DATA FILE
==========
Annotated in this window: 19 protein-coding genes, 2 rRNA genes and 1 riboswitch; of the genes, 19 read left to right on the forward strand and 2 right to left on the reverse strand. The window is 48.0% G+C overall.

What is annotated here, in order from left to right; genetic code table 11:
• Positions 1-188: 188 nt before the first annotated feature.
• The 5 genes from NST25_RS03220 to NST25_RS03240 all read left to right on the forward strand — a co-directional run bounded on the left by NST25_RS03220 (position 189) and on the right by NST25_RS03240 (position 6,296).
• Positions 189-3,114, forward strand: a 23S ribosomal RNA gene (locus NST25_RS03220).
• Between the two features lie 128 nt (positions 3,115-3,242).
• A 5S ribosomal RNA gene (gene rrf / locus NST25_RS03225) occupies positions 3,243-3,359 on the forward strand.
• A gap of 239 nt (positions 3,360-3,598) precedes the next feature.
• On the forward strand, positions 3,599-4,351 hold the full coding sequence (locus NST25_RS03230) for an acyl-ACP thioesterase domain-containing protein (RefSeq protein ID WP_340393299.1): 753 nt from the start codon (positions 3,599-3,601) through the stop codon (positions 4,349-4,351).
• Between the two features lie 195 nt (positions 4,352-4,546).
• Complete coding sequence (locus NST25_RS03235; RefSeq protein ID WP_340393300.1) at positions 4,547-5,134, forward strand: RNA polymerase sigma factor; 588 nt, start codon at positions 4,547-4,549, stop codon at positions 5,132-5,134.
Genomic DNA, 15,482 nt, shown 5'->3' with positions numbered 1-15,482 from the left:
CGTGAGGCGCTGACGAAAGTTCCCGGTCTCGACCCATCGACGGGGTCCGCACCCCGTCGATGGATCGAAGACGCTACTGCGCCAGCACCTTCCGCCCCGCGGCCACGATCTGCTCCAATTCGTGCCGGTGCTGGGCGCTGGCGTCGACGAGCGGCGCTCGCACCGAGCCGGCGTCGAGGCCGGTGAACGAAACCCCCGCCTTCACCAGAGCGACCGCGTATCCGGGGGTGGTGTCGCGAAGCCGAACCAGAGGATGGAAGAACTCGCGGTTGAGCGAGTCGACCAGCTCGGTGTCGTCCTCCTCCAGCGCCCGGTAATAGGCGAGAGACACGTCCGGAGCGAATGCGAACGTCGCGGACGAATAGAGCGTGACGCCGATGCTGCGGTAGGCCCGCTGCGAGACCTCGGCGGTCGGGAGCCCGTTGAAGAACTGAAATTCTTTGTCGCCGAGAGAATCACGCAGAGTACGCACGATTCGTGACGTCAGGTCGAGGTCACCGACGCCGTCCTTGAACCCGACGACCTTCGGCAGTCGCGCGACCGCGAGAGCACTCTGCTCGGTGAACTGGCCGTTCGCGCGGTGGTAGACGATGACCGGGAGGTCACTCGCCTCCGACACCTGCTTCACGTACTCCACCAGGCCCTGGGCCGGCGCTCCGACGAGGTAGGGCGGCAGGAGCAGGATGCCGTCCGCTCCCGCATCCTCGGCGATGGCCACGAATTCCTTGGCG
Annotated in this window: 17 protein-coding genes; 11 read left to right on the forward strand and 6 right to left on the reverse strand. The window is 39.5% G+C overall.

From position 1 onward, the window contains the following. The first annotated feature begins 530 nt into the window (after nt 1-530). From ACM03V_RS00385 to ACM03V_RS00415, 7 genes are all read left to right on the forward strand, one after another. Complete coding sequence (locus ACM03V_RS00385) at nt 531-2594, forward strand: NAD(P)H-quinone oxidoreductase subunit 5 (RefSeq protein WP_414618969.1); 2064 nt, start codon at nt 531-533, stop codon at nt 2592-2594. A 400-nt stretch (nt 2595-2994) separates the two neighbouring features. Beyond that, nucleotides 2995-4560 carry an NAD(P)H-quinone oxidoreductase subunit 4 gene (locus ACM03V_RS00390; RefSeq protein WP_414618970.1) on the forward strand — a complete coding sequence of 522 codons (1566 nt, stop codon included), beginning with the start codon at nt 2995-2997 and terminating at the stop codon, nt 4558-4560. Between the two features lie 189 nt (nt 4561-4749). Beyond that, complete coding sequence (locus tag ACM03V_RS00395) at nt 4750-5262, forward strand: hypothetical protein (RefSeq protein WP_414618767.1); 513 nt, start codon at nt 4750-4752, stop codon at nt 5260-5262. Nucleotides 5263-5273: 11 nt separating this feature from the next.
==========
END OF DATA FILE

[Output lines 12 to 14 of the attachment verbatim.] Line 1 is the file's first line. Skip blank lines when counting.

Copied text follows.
Genomic DNA, 15,482 nt, shown 5'->3' with positions numbered 1-15,482 from the left:
CGTGAGGCGCTGACGAAAGTTCCCGGTCTCGACCCATCGACGGGGTCCGCACCCCGTCGATGGATCGAAGACGCTACTGCGCCAGCACCTTCCGCCCCGCGGCCACGATCTGCTCCAATTCGTGCCGGTGCTGGGCGCTGGCGTCGACGAGCGGCGCTCGCACCGAGCCGGCGTCGAGGCCGGTGAACGAAACCCCCGCCTTCACCAGAGCGACCGCGTATCCGGGGGTGGTGTCGCGAAGCCGAACCAGAGGATGGAAGAACTCGCGGTTGAGCGAGTCGACCAGCTCGGTGTCGTCCTCCTCCAGCGCCCGGTAATAGGCGAGAGACACGTCCGGAGCGAATGCGAACGTCGCGGACGAATAGAGCGTGACGCCGATGCTGCGGTAGGCCCGCTGCGAGACCTCGGCGGTCGGGAGCCCGTTGAAGAACTGAAATTCTTTGTCGCCGAGAGAATCACGCAGAGTACGCACGATTCGTGACGTCAGGTCGAGGTCACCGACGCCGTCCTTGAACCCGACGACCTTCGGCAGTCGCGCGACCGCGAGAGCACTCTGCTCGGTGAACTGGCCGTTCGCGCGGTGGTAGACGATGACCGGGAGGTCACTCGCCTCCGACACCTGCTTCACGTACTCCACCAGGCCCTGGGCCGGCGCTCCGACGAGGTAGGGCGGCAGGAGCAGGATGCCGTCCGCTCCCGCATCCTCGGCGATGGCCACGAATTCCTTGGCG
Annotated in this window: 17 protein-coding genes; 11 read left to right on the forward strand and 6 right to left on the reverse strand. The window is 39.5% G+C overall.